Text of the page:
Similar to the circadian rhythm of core body temperature, hot flashes have been found to exhibit a circadian rhythm in healthy, naturally postmenopausal women, with a peak in frequency at 18:25 h. However, to date, no studies have evaluated whether this same pattern is found among breast cancer survivors reporting hot flashes.
Daily hot flash frequencies were measured among 21 postmenopausal breast cancer survivors using validated 24-h sternal skin conductance monitoring.
Hot flashes were noted in all women, ranging in frequency from 1 to 30 per 24-h period. A majority of the sample (86%) experienced ≥ 1 nighttime hot flash, with 48% exhibiting ≥ 3 but ≤ 7 nighttime hot flashes. For the total sample, a modest circadian rhythm was noted with a peak in hot flash frequency occurring at 16:10 h. However, significant variability was observed across individual women, and, as a whole, breast cancer survivors demonstrated distorted to obliterated rhythms.
Data suggest that hot flashes in postmenopausal breast cancer survivors do not follow the same circadian pattern as previously seen in healthy, naturally postmenopausal women. Findings have implications for (1) understanding the potential for sleep disturbances and fatigue in breast cancer survivors experiencing hot flashes, and (2) future research examining circadian rhythms of core body temperature and hot flashes in breast cancer survivors.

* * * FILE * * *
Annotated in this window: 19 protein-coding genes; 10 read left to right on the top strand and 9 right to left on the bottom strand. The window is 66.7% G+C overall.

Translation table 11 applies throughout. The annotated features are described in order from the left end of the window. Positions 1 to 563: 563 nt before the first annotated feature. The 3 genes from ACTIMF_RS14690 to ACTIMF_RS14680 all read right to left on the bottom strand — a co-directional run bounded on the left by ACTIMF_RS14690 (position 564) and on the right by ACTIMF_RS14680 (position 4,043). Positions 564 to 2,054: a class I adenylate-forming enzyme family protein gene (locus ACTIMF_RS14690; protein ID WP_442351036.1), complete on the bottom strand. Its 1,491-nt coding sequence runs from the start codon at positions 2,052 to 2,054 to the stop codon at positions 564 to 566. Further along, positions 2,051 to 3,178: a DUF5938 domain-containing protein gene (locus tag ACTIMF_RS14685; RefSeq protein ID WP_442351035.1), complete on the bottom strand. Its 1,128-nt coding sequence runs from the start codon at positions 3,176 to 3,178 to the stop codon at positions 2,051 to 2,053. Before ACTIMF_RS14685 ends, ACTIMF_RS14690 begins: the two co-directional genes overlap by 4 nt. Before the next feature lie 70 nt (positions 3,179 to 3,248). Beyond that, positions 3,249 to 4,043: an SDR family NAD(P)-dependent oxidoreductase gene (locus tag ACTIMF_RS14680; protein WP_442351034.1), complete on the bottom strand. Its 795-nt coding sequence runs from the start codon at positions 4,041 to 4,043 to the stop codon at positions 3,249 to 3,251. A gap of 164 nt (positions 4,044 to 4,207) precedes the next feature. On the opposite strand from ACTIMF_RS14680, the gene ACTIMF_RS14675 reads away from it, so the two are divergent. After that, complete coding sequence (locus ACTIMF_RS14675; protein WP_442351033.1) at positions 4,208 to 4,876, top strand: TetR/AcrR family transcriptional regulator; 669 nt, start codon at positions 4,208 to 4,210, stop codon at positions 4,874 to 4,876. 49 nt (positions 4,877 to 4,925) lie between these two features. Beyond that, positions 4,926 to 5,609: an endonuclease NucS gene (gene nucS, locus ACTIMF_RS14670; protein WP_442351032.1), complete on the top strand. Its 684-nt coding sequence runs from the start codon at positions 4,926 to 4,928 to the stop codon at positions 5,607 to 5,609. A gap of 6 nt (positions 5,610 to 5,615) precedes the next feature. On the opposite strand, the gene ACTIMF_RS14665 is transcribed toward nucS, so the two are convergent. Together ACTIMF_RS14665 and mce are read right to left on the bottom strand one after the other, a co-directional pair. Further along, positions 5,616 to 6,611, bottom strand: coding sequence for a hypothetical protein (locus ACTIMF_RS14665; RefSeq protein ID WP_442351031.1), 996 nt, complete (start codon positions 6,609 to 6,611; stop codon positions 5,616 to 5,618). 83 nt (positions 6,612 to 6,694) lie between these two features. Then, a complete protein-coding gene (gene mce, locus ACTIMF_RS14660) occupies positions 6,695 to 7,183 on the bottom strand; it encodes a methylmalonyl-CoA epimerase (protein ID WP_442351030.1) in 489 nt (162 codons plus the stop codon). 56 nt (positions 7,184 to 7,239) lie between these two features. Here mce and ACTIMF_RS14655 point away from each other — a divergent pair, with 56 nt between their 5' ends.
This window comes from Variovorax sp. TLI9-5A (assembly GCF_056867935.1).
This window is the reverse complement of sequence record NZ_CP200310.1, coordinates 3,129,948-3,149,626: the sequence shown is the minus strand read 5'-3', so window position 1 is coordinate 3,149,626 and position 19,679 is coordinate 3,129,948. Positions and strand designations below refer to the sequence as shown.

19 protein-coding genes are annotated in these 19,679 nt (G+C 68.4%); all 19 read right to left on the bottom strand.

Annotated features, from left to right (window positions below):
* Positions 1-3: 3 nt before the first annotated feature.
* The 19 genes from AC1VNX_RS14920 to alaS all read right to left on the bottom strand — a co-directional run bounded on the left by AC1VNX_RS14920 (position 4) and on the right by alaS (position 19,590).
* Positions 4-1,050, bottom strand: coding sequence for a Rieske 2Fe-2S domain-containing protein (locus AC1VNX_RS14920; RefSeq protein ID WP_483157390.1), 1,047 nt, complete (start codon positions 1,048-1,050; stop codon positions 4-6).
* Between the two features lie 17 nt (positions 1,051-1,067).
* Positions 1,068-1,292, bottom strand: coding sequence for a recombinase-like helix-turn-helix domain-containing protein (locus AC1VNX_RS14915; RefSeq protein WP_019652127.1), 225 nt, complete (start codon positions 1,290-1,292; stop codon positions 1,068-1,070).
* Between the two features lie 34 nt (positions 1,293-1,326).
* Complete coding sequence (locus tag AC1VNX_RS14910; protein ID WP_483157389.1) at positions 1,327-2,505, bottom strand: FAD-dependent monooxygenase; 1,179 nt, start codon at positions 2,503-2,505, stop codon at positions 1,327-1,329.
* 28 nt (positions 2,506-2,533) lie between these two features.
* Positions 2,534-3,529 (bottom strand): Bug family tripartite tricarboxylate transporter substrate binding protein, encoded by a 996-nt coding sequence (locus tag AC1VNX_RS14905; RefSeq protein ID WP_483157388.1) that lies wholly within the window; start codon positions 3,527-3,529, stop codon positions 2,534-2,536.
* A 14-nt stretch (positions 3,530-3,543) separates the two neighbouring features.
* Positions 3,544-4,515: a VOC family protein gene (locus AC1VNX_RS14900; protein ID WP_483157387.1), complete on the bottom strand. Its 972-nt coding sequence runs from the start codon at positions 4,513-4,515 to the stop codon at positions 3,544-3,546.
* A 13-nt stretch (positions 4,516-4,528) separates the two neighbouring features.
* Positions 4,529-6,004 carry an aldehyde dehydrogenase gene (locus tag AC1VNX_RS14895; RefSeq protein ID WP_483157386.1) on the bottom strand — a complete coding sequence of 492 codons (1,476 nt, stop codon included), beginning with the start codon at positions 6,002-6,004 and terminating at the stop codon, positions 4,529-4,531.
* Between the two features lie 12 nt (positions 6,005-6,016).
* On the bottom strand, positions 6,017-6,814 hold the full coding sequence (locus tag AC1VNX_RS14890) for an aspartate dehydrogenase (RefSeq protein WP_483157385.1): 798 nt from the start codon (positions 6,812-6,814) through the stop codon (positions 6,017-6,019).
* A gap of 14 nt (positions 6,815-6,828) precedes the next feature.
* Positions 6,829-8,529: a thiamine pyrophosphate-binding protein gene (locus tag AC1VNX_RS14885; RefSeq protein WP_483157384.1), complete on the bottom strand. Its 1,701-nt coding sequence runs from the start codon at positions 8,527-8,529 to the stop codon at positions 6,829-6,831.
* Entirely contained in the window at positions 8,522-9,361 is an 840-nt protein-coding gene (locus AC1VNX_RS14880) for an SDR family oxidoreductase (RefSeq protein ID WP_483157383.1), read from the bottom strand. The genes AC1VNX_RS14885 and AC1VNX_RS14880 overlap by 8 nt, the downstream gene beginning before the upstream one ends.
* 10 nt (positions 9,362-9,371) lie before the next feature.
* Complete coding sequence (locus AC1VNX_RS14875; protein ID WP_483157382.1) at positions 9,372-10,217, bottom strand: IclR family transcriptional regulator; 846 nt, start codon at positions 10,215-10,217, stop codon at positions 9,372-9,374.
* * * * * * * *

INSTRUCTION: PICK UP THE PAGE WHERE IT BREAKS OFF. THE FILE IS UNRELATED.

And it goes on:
From the 1School of Nursing and 2Division of Biostatistics, Department of Preventive Medicine, Vanderbilt University, Nashville, Tennessee; 3Behavioral Medicine Laboratory, School of Medicine, Wayne State University, Detroit, Michigan; and 4Department of Behavioral Science, College of Medicine, University of Kentucky, Lexington, Kentucky, USA.
Received August 28, 2000; revised and accepted October 25, 2000.
Address reprint requests to Janet S. Carpenter, PhD, RN, Vanderbilt University School of Nursing, Room 508 Godchaux Hall, 461 21st Avenue South, Nashville, TN 37240, USA.